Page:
Many on Tuesday called the election a choice between the lesser of two evils, and that it was. However, the selections were not Donald Trump and Hillary Clinton. Rather, it was a much more fundamental debate: unabashed straightforwardness and expression of unease with drastic social change; or feelings of elitism and intolerance toward those who dare question the aforementioned “progress.”
Over the last several years, so-called “social justice warriors (SJWs)” have taken control of the American left, particularly among younger demographics. These individuals were bred on feelings of tolerance; however, that positive sentiment quickly disintegrated upon the successes of their causes. Much like the French Revolution, these crusaders became that which they actually despised upon taking control of society.
Rather than shaming gay Americans “into the closet” as many had done in previous eras, these SJWs discouraged provocative discourse which could “trigger” uneasy listeners. Instead of black Americans being urged to use segregated drinking fountains, students urged colleges to open “safe spaces” wherein individuals could be free from improper use of pronouns.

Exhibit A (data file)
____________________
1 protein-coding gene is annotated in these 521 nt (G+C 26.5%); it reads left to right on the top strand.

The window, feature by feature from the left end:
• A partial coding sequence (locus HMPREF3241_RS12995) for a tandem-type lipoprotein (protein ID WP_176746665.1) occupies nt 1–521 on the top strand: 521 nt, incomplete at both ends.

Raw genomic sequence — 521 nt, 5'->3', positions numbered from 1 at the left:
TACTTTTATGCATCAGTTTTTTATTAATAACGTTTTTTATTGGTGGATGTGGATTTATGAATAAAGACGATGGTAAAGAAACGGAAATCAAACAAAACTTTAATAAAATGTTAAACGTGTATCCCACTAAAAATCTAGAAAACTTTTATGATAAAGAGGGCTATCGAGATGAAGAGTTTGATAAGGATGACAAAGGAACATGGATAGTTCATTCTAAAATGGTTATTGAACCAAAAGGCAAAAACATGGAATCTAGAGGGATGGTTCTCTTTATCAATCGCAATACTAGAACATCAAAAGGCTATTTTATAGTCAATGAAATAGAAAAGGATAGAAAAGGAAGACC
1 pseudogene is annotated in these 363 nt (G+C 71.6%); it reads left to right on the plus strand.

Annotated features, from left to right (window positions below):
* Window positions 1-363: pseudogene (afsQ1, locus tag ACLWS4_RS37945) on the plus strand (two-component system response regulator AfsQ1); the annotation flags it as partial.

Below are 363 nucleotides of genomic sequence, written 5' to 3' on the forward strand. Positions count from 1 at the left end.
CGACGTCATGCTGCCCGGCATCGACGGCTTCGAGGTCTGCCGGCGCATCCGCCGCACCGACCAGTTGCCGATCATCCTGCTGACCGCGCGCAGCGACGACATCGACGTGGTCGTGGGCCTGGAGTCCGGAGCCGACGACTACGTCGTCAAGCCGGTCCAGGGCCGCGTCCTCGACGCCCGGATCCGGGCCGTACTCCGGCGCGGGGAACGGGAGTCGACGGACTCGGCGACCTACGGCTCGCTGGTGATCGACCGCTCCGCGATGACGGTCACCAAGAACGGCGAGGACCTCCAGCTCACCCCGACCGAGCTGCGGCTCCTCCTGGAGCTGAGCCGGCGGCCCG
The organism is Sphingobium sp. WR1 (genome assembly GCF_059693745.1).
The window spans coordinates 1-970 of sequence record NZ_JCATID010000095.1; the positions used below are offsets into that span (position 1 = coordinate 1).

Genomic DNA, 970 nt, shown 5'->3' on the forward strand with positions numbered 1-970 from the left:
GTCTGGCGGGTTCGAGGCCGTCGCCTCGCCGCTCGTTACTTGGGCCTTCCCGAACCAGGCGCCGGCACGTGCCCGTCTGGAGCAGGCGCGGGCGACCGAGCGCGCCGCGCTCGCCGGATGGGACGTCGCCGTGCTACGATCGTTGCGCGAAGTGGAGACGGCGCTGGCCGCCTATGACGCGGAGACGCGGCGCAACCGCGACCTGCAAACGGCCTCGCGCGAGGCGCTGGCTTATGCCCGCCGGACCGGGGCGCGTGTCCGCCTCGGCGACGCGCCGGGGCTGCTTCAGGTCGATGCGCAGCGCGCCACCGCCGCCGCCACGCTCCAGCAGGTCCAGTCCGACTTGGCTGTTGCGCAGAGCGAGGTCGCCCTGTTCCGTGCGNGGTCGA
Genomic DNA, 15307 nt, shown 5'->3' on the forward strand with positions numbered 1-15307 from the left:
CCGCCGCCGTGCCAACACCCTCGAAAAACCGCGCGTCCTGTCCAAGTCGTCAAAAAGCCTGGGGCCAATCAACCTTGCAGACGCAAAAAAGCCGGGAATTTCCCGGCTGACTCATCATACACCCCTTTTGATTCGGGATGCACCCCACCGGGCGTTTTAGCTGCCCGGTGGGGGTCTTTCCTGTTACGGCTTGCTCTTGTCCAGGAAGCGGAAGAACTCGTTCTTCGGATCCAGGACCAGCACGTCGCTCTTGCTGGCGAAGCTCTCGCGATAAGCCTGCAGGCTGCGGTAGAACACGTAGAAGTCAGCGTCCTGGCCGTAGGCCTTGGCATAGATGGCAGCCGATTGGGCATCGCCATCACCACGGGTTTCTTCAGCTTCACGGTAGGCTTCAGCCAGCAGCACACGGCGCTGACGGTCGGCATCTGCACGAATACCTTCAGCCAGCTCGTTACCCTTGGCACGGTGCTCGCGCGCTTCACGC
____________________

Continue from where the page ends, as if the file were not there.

In addition, any questioning of these protocols was met with lofty allegations of racism, sexism, transphobia, and xenophobia. Most notably, these titles were freely thrown at nearly all conservatives and Republicans, even those as mild-mannered as John McCain and Mitt Romney. Therefore, when again attempting to label Trump as such, the words didn’t sting as much as they would have otherwise. In many ways, it was like the “boy who cried wolf.”
How, then, did those in disagreement express their displeasure with the status quo? They didn’t tell pollsters or perhaps even their family or friends. They just voted to the person who would “make America great again.”